Henry Ford's six cylinder racer tied the one kilometer record held by Walter Christy. Christy was a world class race car builder and driver, famous for his inventions involving warship revolving turrets. Christy is to this day known for his invention of the "Christy Suspension" used through the second half of the 20th century up to today on armored vehicles throughout the world.
Unfortunately for Henry Ford and the Ford six cylinder racer, Christy lowered the record to 23 2/5 seconds at the same meet, so no tie record mention for Ford:
From left, Gaston Plaintiff, NY Branch Manager, unknown (reporter?), Henry Ford. Frank Kulick is holding a monkey wrench, with goggles, second from the right:
Photo courtesy of THF, all rights apply
That's 89.5 mph for the Ford six and 95.6 mph for Christie's racer (if I calculated correctly)
Roger, that's what I get too. The fastest time I've found for the six cylinder racer in the straight mile was 36 seconds, or 100 mph:
When you run your car at high speed does it handle well? Would it be able to handle speeds as fast as posted or is the speed record car a special design?
The racers were built for racing only. They had minimal suspensions, and over 1,000 cubic inch engines. The racers were weighed at about 1500 lbs. Our stripped down roadster, with original 400 cu in motor, weighs 2400 lbs.
Our Model K actually handles well (imagine a heavier built T with a long wheelbase). Ford planetary steering works well, and the roadster handles well. Defincies include light rearend, and if I were going to track race, lowering the suspension would be good.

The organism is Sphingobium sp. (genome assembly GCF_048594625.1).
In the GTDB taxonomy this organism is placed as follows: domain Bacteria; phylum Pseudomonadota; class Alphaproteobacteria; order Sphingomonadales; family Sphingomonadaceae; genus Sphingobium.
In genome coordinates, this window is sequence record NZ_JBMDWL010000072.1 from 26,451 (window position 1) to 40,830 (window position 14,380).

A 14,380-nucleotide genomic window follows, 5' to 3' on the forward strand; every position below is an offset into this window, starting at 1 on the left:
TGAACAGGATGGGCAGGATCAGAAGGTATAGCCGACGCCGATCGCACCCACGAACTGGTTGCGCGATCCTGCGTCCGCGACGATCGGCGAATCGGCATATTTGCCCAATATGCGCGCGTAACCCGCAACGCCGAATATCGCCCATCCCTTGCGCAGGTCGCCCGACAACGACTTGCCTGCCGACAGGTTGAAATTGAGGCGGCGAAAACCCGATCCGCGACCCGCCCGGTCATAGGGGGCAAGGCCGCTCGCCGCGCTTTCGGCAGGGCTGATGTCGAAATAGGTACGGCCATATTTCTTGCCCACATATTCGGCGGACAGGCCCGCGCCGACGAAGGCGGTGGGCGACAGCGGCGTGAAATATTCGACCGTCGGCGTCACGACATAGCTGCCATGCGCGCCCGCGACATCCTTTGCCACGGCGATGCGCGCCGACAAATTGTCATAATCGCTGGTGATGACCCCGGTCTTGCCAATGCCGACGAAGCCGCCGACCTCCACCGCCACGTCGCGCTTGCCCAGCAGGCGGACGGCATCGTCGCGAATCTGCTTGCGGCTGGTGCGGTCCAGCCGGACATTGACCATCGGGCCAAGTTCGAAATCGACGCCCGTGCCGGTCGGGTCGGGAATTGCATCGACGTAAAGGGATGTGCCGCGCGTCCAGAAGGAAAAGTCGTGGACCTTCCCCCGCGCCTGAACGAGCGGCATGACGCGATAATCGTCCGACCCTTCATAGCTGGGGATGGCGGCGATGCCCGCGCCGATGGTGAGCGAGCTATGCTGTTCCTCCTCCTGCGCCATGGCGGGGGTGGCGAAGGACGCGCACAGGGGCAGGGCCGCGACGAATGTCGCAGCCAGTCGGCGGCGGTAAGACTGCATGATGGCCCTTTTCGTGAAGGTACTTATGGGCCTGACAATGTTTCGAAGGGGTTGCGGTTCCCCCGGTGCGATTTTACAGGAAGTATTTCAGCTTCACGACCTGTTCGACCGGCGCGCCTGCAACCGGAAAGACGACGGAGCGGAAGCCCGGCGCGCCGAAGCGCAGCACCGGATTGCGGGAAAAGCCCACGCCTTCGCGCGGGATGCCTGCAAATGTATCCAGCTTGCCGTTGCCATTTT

When the Model K set a 24 hour world speed/distance record in 1907, the car averaged just over 47 mph over 24 hours on a one mile flat dirt track. One hour the average was 55 mph. I would think a flat dirt mile track, with quarter mile straightays and quarter mile turns would be tough to negotiate at that speed over 24 hours, even with a modern car.
When men were men.....
I did this quite a while ago, so there are a few additions that should be made. However, there are pics of the three six cylinder racers, along with a few of K racers and cars, and of course, my "special" music choices......
Walter Christy and Henry Ford were both looked upon as wild-men and local boys in the bulk of the the racing world at that time. Of the two, Henry handled the press better, and both were top level engineers in their own right. But serious racing was the sport of Europe at that time. The fact that they were competing against the likes of the Chevrolet brothers (from France at the time) and cars like Fiat and Darracq that had huge bank accounts and teams of engineers competing the world over, was incredible. It would be like "local farmer's son in home-made car beats A J Foyt at Indianapolis" would have been in the '60s! (Sorry, I cannot think of any more modern name than that to compare with)
Incredible stuff! Thank you Rob for sharing all this.
Drive carefully, and enjoy, W2
Wayne, I agree with your take. Even Walter Christy devoted funds and time to develop a racer that competed many times a year. Fiat, Darracq, Napier and other European makes also had full time development and racing teams. Henry Ford and Frank Kulick were the only drivers of the Ford six cylinder racer, and the racer only competed four times over a two year period, 1905-1906.
While Ford historians cite the six cylinder racer as a failure, it was one of only a couple U.S. racers invited to compete in the heavyweight world speed record events. Packard, Winton, Olds, Thomas and several other carmakers had racers and drivers, yet did not compete in this elite division. And, as media reports indicate, the Ford was a favorite every time it competed.